Copyright 2005 The Associated Press. All rights reserved. The information contained in the AP News report may not be published, broadcast, rewritten or redistributed without the prior written authority of The Associated Press.


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Old 12-04-2005, 02:33 PM   #2
Matt Gagliardi
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First thought:
The only concepts mentioned were weight and "health". I saw nothing about optimal performance.
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Old 12-04-2005, 02:58 PM   #3
Nikki Young
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I could see that 'diet' being extremely un-healthy for a lot of people deciding to start on it without much info on nutrition in general. Just the fact of stopping eating when you're full, isn't going to prevent someone digging into the choc chip cookies if they don't understand that the body needs adequate nutrition from a vast array of foods, fruit, veggies, etc.

I'm sure there is more to his method though. In terms of foods and stuff, outside of this article.
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Old 12-04-2005, 02:59 PM   #4
Jamila Bey
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You're right about that...

I guess then my question is for me- F 29 about 30# too heavy but quite strong. If I was to lose the weight, my performance would improve. Today I tried to do ring dips- I can do a few dips on a Roman chair- but on rings I didn't have the strength to safely lower myself. If I was lighter, I could perform this skill.

I am new to CF and I want to lose 30 pounds in the shortest amount of time safely. I do Tae Kwon Do, but I'm not as concerned about optimal performance as that I lose this fat- then I'll work on improving my performance.

Any tips?

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Old 12-04-2005, 03:02 PM   #5
Jamila Bey
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Thanks Nikki,

I think a big problem is that the average person doesn't KNOW when s/he's had enough. We eat until the bowl/plate/feed bag is empty.

I just cut out all caloric beverages from my diet because I'd drink 400 calories and still be starving. My diet is clean, I'm just looking for the edge that is going to get me back to GREAT shape.
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Old 12-04-2005, 03:18 PM   #6
Rob McBee
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Matt G. made an interesting point about the limited scope of this 'diet'. I'd argue that its not healthy either in addition to actually hurting physical performance. The diets 'inventor' seems very proud of the weight loss. Ok, being stranded on a desert island or full blown AIDS will cause weight loss. Is that healthy too?

He lost weight by the old 'more cals burned than consumed' approach. I'd be curious to know what his trigylcerides and serum insulin levels look like for starters.
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Old 12-04-2005, 03:25 PM   #7
Nikki Young
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Jamila - Have you checked out the zone? A lot of people on this forum eat 'zone style' and swear by it for optimal performance and weight loss. Get your hands on the book 'Mastering the Zone' by Barry Sears; you can pick it up pretty cheap on e-bay and probably some other places too.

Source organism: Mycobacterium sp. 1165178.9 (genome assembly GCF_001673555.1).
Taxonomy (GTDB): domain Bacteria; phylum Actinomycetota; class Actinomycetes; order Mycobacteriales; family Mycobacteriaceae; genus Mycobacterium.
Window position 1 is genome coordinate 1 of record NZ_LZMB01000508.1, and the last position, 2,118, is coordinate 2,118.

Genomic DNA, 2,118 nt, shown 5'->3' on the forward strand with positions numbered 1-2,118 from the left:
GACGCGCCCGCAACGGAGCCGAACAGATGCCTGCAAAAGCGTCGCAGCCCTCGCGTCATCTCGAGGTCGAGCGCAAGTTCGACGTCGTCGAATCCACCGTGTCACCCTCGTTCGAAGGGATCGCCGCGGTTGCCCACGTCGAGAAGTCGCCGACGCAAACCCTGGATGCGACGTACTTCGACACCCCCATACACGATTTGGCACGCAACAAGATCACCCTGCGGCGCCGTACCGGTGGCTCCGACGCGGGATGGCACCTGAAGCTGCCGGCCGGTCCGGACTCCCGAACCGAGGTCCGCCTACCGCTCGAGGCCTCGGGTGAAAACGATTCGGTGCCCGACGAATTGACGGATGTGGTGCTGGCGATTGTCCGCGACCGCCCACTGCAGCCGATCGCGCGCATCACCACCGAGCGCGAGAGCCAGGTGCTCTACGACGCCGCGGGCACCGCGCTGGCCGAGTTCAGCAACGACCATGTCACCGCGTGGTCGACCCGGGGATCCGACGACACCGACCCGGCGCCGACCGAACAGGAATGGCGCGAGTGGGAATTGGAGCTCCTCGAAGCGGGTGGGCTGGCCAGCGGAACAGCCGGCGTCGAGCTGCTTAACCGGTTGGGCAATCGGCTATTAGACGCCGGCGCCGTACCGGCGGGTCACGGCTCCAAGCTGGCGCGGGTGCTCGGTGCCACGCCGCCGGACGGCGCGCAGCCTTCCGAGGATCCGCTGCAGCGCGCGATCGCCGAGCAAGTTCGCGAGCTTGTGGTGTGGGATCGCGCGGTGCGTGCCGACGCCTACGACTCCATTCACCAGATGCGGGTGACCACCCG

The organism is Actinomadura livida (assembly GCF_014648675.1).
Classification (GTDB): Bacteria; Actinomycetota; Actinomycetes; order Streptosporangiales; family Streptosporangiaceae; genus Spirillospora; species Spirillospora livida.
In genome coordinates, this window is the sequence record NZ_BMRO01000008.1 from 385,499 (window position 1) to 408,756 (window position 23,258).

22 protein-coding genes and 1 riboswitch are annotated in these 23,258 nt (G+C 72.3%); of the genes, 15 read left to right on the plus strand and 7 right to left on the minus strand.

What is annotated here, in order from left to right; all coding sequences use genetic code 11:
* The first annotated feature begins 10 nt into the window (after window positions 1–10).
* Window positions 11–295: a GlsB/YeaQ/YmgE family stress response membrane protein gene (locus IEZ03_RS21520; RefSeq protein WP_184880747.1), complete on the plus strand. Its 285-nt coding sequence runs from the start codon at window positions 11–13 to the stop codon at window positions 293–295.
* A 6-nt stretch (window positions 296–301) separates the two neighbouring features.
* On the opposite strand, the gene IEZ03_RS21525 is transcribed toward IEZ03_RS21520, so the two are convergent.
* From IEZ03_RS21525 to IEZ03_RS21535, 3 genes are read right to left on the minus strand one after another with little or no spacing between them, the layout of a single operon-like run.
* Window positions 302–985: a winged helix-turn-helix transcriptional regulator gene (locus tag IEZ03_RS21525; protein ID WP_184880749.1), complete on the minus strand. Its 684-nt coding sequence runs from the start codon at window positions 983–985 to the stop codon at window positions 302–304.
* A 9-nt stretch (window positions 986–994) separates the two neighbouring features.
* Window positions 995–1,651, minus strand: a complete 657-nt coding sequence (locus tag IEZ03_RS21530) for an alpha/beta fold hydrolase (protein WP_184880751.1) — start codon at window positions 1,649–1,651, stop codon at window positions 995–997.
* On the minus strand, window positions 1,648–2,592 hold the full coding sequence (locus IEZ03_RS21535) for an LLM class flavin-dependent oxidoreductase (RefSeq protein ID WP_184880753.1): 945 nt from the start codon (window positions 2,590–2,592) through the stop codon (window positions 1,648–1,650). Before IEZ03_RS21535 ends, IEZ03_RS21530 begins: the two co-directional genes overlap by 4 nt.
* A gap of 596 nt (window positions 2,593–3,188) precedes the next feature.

Also, you can read up on what the zone is about here: http://www.zoneperfect.com/site/cont...terTheZone.asp
And that will give you some good info on what the Zone aims to achieve and how it effects the body. It's a very informative and easy read.

Also, issue 23 of the CF journal has a good write up on the Zone and getting to understand it better. And if you are interested in giving it a go it also provides you with a block chart for popular foods (if you're confused when i said 'blocks', the link will explain)

Hope that helps! :happy:

(Message edited by shnikkidrum on December 04, 2005)
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Old 12-04-2005, 07:46 PM   #8
Nikki Young
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Issue 21 sorry! Not 23..
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Old 12-04-2005, 09:18 PM   #9
Andy Shirley
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Jamila,
I wouldn't stress the ring dips. They are difficult for most people at first. My first attempt on the rings(a week or two ago) I could hardly hold myself in support, much less do a ring dip. Strength wasn't the issue(400+ bench press, 30 bar dips without a problem).

It is the functional stabilization required by rings that make them so difficult. The only way to get better is to practice on the rings.
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Old 12-05-2005, 06:35 AM   #10
Jamila Bey
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I've ordered Zone books and joined the website. I'll also get the journal- Thanks Nikki!- but so far, my eyes are glazing over and I'm nowhere near being able to figure out "Zoneworthy meals." It'll come though... I just have to be patient and stay awake as I read.

And as far as ring dips, I won't stress- it's one of those things that look like so much fun when the BIG KIDS do them that it's killing me to have to hang back. All things in time. It took me oh... 4 or 5 years to put on the weight and even should it take me that long to take it off (though it better not!), I'm moving in the right direction.